Pop Art Myths
10 June to 14 Septembre 2014
Tickets on sale now
Alma-Tadema and Victorian Painting
in the Pérez-Simón Collection
From 25 June to 12 October 2014 (extended closing date)
Introduced by Pissarro to the neo-Impressionists Seurat, Signac and Cross in 1887, Luce quickly became a convinced exponent of the "new" style that aimed to apply scientific principles of colour and light to painting. From the beginning, virtually all the members of the group had strong political beliefs, and Luce himself was certainly a fervent anarchist as well as a committed Pointillist. Even after Seurat's premature death at the age of 31 in 1891, Luce continued to paint in an adapted Pointillist style that Pissarro had rejected by 1889.
Of all the neo-Impressionists, Luce had the most tangible contacts with the Belgian group of Les XX. As well as exhibiting with them in Brussels, he became particularly friendly with the poet Émile Verhaeren and the artist Theo van Rysselberghe. And it was largely at their suggestion that Luce chose to visit the heavily industrialised area of Charleroi in 1895-and again in 1897 and 1898. A large body of work exists depicting foundries, steel-works, furnaces, and factory chimneys in and around Charleroi. As a committed and active anarchist, Luce felt strong sympathies with the Belgian workers. Several paintings depict them at work in near-purgatorial conditions. Other paintings by contrast are almost "still-life" presentations of this industrialised landscape, without figures. And clearly, night-scenes-or moonlight scenes-enabled Luce to present a dramatic heightening of these "still-life" buildings by exploiting the neo-Impressionist discoveries of light and colour.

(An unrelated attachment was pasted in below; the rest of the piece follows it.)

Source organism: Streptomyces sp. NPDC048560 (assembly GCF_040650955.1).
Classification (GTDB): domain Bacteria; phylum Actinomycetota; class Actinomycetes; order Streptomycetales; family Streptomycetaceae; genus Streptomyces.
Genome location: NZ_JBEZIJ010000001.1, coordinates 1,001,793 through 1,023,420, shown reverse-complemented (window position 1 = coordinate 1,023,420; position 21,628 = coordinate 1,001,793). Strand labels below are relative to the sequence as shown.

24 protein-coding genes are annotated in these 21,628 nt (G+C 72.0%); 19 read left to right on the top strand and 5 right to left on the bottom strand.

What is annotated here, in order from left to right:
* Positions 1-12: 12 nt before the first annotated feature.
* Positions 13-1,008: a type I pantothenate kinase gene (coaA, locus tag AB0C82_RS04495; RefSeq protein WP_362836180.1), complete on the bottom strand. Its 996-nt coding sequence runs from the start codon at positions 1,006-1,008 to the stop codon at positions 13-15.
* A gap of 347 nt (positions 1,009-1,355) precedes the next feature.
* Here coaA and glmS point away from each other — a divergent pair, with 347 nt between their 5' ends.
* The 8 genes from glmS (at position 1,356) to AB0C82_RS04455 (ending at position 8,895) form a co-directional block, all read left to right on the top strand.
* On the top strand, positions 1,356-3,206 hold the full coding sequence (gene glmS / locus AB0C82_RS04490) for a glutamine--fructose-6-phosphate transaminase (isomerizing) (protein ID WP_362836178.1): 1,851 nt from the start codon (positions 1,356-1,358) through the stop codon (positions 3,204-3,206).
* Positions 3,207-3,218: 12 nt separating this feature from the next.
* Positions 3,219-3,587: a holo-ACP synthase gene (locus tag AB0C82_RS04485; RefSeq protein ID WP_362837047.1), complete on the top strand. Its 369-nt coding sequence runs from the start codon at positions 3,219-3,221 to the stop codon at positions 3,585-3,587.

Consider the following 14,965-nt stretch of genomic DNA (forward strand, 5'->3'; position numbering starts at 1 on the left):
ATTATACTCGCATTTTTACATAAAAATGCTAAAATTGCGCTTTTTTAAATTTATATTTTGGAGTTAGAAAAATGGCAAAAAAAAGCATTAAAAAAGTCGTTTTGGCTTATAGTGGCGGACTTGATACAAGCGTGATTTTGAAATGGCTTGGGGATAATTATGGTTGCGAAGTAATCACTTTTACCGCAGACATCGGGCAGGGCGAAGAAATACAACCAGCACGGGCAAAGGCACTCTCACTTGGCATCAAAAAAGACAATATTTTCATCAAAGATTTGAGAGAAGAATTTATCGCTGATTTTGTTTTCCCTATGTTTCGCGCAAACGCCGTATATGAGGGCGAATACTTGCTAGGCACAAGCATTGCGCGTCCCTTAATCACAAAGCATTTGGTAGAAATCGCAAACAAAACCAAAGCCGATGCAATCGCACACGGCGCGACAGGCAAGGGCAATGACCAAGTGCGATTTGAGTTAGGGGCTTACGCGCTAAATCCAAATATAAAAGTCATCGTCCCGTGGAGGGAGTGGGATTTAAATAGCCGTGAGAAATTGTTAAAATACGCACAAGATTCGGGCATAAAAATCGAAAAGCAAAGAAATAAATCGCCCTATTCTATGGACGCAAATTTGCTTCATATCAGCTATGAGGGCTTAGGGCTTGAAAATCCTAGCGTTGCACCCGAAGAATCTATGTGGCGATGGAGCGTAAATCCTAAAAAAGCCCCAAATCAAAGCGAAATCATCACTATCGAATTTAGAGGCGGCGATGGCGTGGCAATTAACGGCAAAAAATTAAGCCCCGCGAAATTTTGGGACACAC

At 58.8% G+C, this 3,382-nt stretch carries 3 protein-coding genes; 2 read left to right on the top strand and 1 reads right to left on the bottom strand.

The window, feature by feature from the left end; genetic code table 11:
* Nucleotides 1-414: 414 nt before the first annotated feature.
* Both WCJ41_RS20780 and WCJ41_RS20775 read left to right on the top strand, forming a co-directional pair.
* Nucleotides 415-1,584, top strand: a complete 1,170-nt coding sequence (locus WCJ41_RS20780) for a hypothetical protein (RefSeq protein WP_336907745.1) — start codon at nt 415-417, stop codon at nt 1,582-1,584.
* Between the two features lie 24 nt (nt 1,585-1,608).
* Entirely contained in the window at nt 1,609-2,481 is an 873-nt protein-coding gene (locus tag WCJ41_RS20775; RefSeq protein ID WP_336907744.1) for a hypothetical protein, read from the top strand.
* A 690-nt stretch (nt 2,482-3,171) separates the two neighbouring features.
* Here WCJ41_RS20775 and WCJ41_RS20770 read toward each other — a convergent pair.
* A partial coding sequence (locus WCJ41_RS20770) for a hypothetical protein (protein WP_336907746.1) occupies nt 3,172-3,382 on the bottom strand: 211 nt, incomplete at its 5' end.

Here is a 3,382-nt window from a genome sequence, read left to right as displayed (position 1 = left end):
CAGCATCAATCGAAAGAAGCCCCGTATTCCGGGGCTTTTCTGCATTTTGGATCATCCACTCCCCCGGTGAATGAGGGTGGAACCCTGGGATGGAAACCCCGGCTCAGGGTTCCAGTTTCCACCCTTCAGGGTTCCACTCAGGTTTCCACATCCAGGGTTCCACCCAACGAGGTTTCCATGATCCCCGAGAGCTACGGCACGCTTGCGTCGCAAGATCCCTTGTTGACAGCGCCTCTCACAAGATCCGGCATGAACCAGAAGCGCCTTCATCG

Thus, the present painting, dated 1898, hinges on these two aspects: the unpeopled factory landscape on the one hand and the exploration of the neo-Impressionist brushstroke in registering effects of moonlit light and colour on the other.
After his prolonged series of industrial subject-matter around Charleroi from 1895 to 1898, Luce rarely returned to such themes after 1900.